An example of the importance of IARC can be found in a recently published report stating that the air many of us breathe poses serious health risks. Thus, 'Air Pollution' (indeed a highly complex mixture) is a now officially a carcinogen, and there are no caveats about the new classification. This report comes came out, by chance, simultaneously with recent news that air pollution in China has virtually shut down some cities in that country because of noxious air quality and incipient health risk.

Air pollution is known to precipitously increase the risk of bladder cancer and, obviously, lung cancer, as well as contributing to heart disease and a myriad of respiratory ailments. The IARC report indicated that polluted air is about as carcinogenic as high concentrations of second-hand cigarette smoke (before you scoff this off as minimal exposure imagine sitting in a thick, smoke-filled room 24/7 for months at a time). This is a global problem well beyond China, but people in developing countries with large populations and booming manufacturing sectors with few pollution controls are particularly at risk. The same might be said for smog-cloaked US cities when complex with temperature inversions (hence the frequent 'smog alerts' that occur in some cities). It is inevitable that as pollution levels climb, so will the rate of cancer, the WHO said, and as a result IARC has identified air pollution as the worst, and most widespread global environmental carcinogen.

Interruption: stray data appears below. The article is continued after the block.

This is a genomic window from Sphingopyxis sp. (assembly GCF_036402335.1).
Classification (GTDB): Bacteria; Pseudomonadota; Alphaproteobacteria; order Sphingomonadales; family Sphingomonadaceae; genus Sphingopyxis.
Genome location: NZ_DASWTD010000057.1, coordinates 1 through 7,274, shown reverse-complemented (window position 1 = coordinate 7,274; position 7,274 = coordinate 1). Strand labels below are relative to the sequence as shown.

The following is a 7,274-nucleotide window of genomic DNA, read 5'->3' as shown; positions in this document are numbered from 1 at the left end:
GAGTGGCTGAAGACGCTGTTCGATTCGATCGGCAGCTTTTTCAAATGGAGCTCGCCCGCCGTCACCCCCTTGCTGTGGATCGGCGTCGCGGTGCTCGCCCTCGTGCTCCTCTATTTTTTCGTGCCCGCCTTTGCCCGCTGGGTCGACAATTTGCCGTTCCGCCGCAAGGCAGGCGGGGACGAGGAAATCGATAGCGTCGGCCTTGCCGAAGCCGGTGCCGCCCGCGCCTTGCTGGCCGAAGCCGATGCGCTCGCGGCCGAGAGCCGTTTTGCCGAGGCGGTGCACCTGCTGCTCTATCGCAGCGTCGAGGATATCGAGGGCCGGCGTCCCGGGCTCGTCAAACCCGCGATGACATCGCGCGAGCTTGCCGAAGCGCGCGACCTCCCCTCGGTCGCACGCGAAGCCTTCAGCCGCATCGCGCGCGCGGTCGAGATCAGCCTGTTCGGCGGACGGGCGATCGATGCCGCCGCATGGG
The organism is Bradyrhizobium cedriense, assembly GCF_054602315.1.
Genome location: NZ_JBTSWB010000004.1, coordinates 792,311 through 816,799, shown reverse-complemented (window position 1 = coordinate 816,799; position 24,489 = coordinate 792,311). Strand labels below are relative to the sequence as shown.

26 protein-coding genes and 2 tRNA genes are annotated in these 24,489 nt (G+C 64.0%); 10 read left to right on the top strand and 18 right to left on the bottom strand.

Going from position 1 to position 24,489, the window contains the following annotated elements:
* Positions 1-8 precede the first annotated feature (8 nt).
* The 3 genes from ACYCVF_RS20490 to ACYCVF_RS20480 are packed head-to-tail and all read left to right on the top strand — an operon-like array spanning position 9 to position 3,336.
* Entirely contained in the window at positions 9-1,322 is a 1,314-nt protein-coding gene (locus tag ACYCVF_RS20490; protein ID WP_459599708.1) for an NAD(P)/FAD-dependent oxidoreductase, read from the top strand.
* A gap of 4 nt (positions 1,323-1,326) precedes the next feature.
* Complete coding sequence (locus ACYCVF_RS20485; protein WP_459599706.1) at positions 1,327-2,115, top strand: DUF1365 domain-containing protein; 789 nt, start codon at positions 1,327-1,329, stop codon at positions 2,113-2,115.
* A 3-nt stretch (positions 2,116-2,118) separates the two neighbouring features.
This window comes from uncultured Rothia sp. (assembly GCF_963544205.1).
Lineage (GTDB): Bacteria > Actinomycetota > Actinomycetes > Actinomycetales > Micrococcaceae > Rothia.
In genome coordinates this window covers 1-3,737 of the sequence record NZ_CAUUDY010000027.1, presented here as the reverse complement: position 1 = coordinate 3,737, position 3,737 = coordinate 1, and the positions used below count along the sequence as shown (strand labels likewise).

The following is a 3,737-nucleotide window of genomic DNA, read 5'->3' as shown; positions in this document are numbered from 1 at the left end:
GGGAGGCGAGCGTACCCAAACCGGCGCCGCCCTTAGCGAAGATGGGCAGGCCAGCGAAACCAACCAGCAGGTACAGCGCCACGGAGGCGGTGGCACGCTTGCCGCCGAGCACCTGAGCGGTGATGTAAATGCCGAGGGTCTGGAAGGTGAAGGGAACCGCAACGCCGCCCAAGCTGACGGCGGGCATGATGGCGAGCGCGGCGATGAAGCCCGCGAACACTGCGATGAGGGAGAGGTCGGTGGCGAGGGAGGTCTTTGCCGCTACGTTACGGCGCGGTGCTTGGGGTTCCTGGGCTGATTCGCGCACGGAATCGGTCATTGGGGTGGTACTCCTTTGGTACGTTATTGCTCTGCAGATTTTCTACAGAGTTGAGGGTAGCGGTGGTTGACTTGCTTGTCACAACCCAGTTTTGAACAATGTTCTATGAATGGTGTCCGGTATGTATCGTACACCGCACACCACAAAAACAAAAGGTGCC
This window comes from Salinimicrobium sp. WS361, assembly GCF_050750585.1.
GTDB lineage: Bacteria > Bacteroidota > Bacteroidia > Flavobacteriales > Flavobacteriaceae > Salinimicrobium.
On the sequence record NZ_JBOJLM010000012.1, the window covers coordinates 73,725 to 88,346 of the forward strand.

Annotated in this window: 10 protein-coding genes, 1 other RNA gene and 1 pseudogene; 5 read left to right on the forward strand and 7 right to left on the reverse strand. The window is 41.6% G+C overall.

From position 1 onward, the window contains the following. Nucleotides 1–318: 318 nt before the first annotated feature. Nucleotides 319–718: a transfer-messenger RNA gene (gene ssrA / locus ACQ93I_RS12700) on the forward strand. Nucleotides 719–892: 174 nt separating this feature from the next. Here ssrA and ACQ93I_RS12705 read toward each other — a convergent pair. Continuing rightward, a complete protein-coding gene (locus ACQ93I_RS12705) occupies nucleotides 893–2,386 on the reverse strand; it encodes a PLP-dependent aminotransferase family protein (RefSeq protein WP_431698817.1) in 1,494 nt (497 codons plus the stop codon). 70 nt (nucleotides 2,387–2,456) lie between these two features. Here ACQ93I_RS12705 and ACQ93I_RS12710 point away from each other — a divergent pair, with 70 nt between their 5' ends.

I have been a part of several IARC Working Groups and can confirm that the process is arduous and thorough, and significant debate occurs before and during the meetings of experts before a report is 'signed off' and made public. The group as a whole makes a decision, stakes their collective scientific reputations on that decision, and the report is then released for public consumption (for a list of reports see here).
Reports of this type from IARC (and other comparable groups within the U.S. and other nations) are key to helping the public understand 'risk' and providing significant professional judgment on controversial topics involving public health.

So, before accepting as 'truth' something overheard in a conversation, or from a 30-second snippet on TV or the radio, or culled from undocumented sources from the Internet, it is always best to take a 'step back' and 'consider the source' and try to understand if the information you have has been 'vetted/adjudicated' in some manner or is merely an 'opinion' shared.